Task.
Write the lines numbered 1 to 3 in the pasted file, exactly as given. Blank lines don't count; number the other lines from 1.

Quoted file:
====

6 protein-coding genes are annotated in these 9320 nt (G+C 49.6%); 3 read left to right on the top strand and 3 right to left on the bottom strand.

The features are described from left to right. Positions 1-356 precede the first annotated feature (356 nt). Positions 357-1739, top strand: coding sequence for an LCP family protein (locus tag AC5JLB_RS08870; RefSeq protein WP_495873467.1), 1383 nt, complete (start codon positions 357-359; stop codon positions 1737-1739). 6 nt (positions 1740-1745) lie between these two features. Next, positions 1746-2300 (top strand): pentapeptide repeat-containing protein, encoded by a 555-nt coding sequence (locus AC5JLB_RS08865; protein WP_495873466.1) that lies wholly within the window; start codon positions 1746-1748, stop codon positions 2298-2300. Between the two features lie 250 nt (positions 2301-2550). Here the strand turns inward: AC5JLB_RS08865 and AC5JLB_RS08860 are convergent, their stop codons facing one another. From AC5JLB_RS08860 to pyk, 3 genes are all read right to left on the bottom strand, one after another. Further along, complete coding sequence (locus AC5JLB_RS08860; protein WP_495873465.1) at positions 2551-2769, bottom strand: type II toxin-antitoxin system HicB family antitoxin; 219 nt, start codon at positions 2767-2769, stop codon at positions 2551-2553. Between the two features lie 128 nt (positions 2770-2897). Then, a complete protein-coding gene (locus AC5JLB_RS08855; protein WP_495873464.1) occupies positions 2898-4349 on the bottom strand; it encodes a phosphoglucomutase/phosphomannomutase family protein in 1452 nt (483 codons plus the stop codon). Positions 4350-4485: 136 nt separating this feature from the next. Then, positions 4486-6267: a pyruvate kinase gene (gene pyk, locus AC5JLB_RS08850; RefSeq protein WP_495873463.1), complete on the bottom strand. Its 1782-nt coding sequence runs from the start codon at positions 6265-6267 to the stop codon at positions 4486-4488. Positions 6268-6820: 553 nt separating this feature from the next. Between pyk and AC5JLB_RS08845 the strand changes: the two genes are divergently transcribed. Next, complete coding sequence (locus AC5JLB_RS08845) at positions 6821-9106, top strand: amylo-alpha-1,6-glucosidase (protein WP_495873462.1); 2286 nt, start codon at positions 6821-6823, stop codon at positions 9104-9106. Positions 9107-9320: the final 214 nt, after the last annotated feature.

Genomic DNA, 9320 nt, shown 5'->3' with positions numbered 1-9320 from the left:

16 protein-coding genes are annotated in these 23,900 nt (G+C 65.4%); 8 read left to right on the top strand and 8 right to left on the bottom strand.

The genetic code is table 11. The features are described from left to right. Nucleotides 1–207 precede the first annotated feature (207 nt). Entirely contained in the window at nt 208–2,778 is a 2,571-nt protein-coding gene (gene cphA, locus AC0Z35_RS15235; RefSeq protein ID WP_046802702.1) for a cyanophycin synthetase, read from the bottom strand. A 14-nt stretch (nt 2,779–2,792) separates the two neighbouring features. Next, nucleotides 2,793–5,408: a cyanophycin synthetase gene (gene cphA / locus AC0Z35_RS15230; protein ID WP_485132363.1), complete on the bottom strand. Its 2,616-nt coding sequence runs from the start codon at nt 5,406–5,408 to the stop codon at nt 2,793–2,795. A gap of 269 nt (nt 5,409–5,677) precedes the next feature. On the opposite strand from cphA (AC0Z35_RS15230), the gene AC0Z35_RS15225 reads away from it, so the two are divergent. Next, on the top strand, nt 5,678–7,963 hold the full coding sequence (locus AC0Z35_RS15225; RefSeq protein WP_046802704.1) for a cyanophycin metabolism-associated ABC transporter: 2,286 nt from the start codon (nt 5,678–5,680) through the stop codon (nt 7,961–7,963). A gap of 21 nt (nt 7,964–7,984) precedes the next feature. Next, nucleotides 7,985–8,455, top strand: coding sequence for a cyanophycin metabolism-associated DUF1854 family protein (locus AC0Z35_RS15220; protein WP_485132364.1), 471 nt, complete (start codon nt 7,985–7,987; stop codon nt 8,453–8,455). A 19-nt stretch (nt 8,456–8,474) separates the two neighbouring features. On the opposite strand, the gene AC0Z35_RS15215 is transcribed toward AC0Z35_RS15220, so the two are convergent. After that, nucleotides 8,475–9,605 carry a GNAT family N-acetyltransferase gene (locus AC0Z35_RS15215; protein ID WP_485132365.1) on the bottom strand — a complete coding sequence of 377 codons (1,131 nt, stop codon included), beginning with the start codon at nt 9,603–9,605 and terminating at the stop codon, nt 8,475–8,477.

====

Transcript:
6 protein-coding genes are annotated in these 9320 nt (G+C 49.6%); 3 read left to right on the top strand and 3 right to left on the bottom strand.

The features are described from left to right. Positions 1-356 precede the first annotated feature (356 nt). Positions 357-1739, top strand: coding sequence for an LCP family protein (locus tag AC5JLB_RS08870; RefSeq protein WP_495873467.1), 1383 nt, complete (start codon positions 357-359; stop codon positions 1737-1739). 6 nt (positions 1740-1745) lie between these two features. Next, positions 1746-2300 (top strand): pentapeptide repeat-containing protein, encoded by a 555-nt coding sequence (locus AC5JLB_RS08865; protein WP_495873466.1) that lies wholly within the window; start codon positions 1746-1748, stop codon positions 2298-2300. Between the two features lie 250 nt (positions 2301-2550). Here the strand turns inward: AC5JLB_RS08865 and AC5JLB_RS08860 are convergent, their stop codons facing one another. From AC5JLB_RS08860 to pyk, 3 genes are all read right to left on the bottom strand, one after another. Further along, complete coding sequence (locus AC5JLB_RS08860; protein WP_495873465.1) at positions 2551-2769, bottom strand: type II toxin-antitoxin system HicB family antitoxin; 219 nt, start codon at positions 2767-2769, stop codon at positions 2551-2553. Between the two features lie 128 nt (positions 2770-2897). Then, a complete protein-coding gene (locus AC5JLB_RS08855; protein WP_495873464.1) occupies positions 2898-4349 on the bottom strand; it encodes a phosphoglucomutase/phosphomannomutase family protein in 1452 nt (483 codons plus the stop codon). Positions 4350-4485: 136 nt separating this feature from the next. Then, positions 4486-6267: a pyruvate kinase gene (gene pyk, locus AC5JLB_RS08850; RefSeq protein WP_495873463.1), complete on the bottom strand. Its 1782-nt coding sequence runs from the start codon at positions 6265-6267 to the stop codon at positions 4486-4488. Positions 6268-6820: 553 nt separating this feature from the next. Between pyk and AC5JLB_RS08845 the strand changes: the two genes are divergently transcribed. Next, complete coding sequence (locus AC5JLB_RS08845) at positions 6821-9106, top strand: amylo-alpha-1,6-glucosidase (protein WP_495873462.1); 2286 nt, start codon at positions 6821-6823, stop codon at positions 9104-9106. Positions 9107-9320: the final 214 nt, after the last annotated feature.

Genomic DNA, 9320 nt, shown 5'->3' with positions numbered 1-9320 from the left: